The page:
Also, sounds of English language should be introduced to children at this point so that they will, through fun and interesting activities and play, get to know the sounds of a new language, learn their first words in English and, at the same time, develop curiosity and listening skills.

And it’s always good to know How to Motivate Young Learners.

Working with Students Age 7-10

For students in first to fourth grade, that is, for those whose age is from 7 to 10 years, different ways of acquiring language skills should be envisaged. The curriculum should contain mostly topics and areas that are close to students, that is, those that will stimulate interest so that they will be relatively easy to master.

Apart from the fact that the students at this age should learn how to communicate properly in the foreign language, and at their level of knowledge, team spirit will develop, since it is best that the teaching be as interactive as possible. This approach to teaching should very positively reflect on the acquisition of knowledge that the teachers seek to convey to their students.

It is expected that all students who attend a course of English language at this age should learn to communicate in the spoken language, at the level appropriate to their age.

Since the lessons should be designed primarily as interactive, so that all students participate equally in them, it means that it will, among other things, have positive effects on their further learning at school.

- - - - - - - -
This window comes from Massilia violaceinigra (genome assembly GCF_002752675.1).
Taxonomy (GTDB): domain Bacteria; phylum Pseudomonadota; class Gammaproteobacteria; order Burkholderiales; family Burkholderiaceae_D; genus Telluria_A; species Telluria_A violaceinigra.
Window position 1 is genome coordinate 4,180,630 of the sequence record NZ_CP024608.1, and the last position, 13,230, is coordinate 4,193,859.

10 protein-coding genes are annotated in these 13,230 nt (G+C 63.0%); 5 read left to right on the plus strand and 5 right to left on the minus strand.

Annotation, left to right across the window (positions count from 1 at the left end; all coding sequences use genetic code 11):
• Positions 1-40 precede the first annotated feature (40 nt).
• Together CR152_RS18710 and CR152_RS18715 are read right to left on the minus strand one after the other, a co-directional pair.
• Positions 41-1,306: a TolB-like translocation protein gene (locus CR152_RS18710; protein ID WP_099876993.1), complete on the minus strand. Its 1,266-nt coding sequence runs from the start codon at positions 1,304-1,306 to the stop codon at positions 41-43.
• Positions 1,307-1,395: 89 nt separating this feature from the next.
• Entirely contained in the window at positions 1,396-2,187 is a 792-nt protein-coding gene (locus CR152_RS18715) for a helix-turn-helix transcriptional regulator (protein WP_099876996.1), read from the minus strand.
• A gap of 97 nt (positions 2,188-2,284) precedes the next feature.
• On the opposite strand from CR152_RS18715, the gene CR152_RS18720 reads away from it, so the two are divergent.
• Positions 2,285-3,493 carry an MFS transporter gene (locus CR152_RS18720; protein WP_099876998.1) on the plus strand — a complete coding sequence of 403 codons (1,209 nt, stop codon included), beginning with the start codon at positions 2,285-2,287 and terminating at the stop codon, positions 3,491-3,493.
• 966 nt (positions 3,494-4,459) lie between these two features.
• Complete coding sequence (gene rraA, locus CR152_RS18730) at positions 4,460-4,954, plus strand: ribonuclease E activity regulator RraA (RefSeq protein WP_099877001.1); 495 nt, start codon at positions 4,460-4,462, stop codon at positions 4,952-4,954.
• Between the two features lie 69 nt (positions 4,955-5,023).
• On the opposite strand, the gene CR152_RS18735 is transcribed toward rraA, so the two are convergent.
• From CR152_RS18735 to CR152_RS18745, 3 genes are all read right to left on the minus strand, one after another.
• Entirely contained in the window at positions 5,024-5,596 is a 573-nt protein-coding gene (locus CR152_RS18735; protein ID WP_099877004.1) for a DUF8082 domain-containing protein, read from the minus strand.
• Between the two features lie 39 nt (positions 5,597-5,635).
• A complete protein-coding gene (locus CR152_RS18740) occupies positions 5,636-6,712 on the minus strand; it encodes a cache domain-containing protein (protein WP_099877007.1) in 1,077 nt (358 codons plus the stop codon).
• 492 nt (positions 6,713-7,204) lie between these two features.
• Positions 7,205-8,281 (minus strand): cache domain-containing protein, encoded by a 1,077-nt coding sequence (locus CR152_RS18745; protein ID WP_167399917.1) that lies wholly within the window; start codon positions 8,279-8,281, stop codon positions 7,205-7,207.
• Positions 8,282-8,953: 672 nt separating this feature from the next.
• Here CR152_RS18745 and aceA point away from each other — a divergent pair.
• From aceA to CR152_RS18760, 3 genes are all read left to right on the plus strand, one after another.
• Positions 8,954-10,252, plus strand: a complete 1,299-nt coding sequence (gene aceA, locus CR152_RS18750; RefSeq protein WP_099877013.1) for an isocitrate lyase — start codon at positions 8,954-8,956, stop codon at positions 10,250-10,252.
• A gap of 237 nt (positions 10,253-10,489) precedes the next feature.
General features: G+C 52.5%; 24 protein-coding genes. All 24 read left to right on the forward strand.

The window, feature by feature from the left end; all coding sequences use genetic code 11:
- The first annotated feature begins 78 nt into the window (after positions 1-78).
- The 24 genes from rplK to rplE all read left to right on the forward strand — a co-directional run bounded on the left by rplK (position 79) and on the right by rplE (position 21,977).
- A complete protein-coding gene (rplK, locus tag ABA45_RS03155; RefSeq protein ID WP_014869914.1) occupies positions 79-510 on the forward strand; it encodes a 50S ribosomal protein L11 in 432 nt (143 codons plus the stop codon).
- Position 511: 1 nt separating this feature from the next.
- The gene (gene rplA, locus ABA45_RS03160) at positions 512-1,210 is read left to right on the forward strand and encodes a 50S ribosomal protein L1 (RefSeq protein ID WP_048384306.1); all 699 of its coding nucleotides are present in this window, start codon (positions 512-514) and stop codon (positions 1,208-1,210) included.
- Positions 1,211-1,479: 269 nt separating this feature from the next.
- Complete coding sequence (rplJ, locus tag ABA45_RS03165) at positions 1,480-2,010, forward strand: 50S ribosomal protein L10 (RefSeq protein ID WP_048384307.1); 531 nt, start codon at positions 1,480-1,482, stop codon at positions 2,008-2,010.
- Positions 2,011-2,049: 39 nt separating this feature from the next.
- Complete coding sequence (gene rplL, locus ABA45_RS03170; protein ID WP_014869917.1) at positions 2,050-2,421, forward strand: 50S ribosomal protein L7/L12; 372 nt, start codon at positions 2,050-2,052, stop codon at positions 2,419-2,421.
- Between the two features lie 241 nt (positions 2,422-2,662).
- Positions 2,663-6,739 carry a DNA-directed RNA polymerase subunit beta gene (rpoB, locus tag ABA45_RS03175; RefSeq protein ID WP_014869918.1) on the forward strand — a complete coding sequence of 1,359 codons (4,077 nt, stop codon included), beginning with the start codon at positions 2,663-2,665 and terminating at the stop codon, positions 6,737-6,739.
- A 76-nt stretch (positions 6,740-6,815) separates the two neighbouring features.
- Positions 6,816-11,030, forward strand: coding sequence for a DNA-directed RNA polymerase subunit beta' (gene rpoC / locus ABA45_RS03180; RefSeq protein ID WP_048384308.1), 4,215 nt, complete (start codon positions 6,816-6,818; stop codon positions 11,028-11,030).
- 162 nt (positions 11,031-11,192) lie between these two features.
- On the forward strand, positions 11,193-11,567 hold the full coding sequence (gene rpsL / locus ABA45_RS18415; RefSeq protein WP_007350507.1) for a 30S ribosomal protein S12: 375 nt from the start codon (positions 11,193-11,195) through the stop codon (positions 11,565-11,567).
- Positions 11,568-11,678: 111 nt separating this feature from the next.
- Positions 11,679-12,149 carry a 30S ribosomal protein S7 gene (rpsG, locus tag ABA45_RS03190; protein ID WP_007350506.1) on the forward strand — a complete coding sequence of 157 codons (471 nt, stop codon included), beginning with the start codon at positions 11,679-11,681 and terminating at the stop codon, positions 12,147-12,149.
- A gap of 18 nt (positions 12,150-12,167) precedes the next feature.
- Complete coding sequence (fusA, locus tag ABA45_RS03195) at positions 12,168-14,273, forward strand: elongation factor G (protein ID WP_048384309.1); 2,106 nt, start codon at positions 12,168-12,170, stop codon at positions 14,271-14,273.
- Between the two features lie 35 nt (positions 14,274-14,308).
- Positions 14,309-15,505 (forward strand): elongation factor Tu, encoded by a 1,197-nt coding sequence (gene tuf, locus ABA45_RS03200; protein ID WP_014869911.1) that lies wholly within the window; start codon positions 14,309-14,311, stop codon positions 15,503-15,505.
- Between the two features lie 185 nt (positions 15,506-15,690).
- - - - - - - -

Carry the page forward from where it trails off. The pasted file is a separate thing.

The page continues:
Teaching Students Age 11-14

Students attending higher grades of elementary school, that is, children aged 11 to 14, should already have a certain level of knowledge of the English language, and the teacher should determine what these skills are, but also perfect them in a way that they follow the school’s curriculum as closely as possible.

The curriculum should also be adjusted to the students’ interests in order to hold the students’ attention during lessons, and through the practice of all language skills (writing, reading, listening and conversation) students will get the necessary security in the knowledge they have acquired.

Furthermore, versatility in class activities will not only help with mastering all language skills, but it will awaken the interest in students to learn more and they will be less likely to get bored during the classes because they will be more interesting.

Testing learners should happen at this level, and in accordance with the students’ age, be done in a way that will put each language skill to the test – writing, speaking, reading and listening comprehension.

If you are just starting to teach English or want to develop your skills in working with children and improve your career opportunities, these are just some of the guidelines that you can follow in order to achieve your goal. After all, have in mind that not every child is the same nor do they possess equal learning abilities and knowledge.

This is also a good age for adding some modern tech to class: 11 Tips for Using Technology Effectively in Your ESL Classroom

About the Author

Milica Madić, freelance blog/article writer from Serbia, with experience in teaching and working with young learners.